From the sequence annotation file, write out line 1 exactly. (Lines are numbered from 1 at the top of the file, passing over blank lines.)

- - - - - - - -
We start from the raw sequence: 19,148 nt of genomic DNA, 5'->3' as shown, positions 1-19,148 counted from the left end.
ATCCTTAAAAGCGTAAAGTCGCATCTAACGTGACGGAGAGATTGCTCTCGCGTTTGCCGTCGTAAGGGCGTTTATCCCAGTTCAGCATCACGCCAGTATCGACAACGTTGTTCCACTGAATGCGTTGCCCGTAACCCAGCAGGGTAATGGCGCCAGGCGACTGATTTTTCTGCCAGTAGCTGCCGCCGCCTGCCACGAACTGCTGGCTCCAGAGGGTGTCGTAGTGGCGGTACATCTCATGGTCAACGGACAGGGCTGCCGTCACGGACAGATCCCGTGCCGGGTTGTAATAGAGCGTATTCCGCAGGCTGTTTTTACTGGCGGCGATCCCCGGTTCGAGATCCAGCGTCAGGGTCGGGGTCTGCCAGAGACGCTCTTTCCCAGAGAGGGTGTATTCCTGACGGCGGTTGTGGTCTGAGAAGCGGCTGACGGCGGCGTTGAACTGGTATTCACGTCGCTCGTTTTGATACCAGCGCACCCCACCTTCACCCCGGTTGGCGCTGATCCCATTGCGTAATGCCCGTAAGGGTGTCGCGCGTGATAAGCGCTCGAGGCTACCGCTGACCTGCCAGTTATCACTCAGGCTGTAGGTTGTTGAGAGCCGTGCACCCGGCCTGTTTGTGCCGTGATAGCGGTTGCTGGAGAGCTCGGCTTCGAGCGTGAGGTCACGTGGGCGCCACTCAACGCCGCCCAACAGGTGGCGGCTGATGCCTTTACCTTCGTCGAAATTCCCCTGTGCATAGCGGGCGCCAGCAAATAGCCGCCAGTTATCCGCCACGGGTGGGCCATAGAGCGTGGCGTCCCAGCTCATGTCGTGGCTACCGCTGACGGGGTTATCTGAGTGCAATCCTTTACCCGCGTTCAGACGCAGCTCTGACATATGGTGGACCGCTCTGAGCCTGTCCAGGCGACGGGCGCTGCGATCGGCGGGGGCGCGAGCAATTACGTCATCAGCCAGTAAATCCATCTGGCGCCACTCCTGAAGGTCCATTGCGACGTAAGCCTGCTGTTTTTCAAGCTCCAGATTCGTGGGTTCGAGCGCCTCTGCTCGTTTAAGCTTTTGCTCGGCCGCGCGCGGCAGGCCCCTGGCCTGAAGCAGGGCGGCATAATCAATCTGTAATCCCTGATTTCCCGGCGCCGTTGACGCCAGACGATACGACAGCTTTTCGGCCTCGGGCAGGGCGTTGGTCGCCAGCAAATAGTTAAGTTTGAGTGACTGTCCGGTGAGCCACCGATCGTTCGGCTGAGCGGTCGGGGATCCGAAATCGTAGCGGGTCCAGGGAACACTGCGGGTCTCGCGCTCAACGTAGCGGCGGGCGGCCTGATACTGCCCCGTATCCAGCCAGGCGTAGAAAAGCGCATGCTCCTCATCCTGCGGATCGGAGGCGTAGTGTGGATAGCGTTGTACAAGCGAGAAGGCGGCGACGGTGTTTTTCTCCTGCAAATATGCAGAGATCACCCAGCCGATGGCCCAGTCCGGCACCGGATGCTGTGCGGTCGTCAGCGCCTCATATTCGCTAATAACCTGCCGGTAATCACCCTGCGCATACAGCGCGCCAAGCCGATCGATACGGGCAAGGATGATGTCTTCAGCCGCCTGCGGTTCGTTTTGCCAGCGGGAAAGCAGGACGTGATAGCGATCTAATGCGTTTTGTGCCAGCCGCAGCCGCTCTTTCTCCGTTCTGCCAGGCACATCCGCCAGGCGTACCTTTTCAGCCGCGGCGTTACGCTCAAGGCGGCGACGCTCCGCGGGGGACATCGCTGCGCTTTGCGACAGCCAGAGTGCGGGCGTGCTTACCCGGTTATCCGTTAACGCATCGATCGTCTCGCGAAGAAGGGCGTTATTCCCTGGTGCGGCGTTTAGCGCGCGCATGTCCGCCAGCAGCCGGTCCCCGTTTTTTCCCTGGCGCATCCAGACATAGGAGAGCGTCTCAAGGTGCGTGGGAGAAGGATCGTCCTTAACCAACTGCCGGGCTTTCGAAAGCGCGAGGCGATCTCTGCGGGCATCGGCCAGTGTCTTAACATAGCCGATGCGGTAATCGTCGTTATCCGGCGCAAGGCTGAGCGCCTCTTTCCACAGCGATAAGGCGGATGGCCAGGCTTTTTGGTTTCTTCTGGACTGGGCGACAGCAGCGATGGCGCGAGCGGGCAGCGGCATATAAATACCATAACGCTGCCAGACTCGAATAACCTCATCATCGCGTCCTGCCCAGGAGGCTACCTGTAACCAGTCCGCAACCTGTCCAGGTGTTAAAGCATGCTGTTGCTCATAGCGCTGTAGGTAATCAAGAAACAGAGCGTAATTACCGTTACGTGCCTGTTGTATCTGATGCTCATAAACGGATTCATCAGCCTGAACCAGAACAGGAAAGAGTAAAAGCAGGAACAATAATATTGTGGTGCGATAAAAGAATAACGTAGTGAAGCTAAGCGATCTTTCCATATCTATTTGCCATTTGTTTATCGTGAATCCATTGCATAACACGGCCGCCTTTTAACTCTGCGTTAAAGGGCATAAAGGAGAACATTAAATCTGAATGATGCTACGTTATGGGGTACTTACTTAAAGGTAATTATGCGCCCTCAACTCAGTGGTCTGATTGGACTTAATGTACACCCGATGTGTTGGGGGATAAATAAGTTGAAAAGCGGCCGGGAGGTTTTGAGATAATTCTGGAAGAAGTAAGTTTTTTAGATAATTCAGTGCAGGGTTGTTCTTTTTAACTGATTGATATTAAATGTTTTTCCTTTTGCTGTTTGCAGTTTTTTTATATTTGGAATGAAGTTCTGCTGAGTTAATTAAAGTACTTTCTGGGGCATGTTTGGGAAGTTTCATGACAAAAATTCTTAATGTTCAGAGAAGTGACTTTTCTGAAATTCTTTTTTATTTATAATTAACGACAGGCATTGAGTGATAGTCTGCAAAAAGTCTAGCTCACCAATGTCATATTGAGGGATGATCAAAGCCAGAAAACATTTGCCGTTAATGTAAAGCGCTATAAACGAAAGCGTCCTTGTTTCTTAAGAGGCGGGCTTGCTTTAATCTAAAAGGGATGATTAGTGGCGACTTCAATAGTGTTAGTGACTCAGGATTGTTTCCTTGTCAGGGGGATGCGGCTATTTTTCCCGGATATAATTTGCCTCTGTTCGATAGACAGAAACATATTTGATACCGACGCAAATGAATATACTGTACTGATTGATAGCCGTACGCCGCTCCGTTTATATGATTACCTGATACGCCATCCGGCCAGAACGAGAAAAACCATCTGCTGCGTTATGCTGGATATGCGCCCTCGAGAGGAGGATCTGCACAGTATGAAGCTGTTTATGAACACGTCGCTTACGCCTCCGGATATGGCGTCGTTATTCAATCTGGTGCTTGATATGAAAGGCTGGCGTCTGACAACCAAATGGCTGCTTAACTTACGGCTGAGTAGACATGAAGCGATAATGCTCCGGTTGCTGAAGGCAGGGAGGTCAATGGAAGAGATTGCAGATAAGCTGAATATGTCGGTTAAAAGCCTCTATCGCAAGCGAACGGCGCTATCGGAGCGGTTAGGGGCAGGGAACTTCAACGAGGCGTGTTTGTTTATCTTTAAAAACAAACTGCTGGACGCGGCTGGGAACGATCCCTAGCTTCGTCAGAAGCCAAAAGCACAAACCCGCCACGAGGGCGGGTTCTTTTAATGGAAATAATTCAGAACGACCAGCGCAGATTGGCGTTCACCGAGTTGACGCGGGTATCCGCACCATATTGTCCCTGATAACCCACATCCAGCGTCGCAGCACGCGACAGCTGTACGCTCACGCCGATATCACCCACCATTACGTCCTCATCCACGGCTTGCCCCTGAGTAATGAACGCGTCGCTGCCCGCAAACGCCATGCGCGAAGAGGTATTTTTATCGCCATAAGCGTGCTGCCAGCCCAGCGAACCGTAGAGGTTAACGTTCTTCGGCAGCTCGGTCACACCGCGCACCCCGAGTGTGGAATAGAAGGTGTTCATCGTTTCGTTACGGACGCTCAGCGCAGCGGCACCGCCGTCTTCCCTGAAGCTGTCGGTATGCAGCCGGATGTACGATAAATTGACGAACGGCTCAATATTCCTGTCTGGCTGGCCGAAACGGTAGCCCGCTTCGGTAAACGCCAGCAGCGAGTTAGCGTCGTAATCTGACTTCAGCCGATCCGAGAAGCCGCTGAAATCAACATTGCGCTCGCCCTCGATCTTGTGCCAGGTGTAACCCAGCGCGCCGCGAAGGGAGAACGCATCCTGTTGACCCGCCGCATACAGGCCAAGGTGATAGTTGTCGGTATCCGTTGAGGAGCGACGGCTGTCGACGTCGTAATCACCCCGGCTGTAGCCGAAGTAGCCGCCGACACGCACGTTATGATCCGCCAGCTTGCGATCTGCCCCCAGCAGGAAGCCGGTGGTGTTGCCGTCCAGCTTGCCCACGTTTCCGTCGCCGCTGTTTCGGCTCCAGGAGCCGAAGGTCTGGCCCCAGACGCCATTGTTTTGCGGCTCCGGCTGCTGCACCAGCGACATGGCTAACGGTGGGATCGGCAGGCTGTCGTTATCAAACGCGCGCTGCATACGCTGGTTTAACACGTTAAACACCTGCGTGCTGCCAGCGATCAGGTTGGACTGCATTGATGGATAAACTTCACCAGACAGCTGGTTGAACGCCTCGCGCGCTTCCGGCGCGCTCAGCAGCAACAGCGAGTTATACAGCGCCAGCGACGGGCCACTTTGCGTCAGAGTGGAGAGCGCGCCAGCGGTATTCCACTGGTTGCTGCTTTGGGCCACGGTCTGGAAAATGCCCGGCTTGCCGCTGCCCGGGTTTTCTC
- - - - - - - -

We start from the raw sequence: 19,148 nt of genomic DNA, 5'->3' as shown, positions 1-19,148 counted from the left end.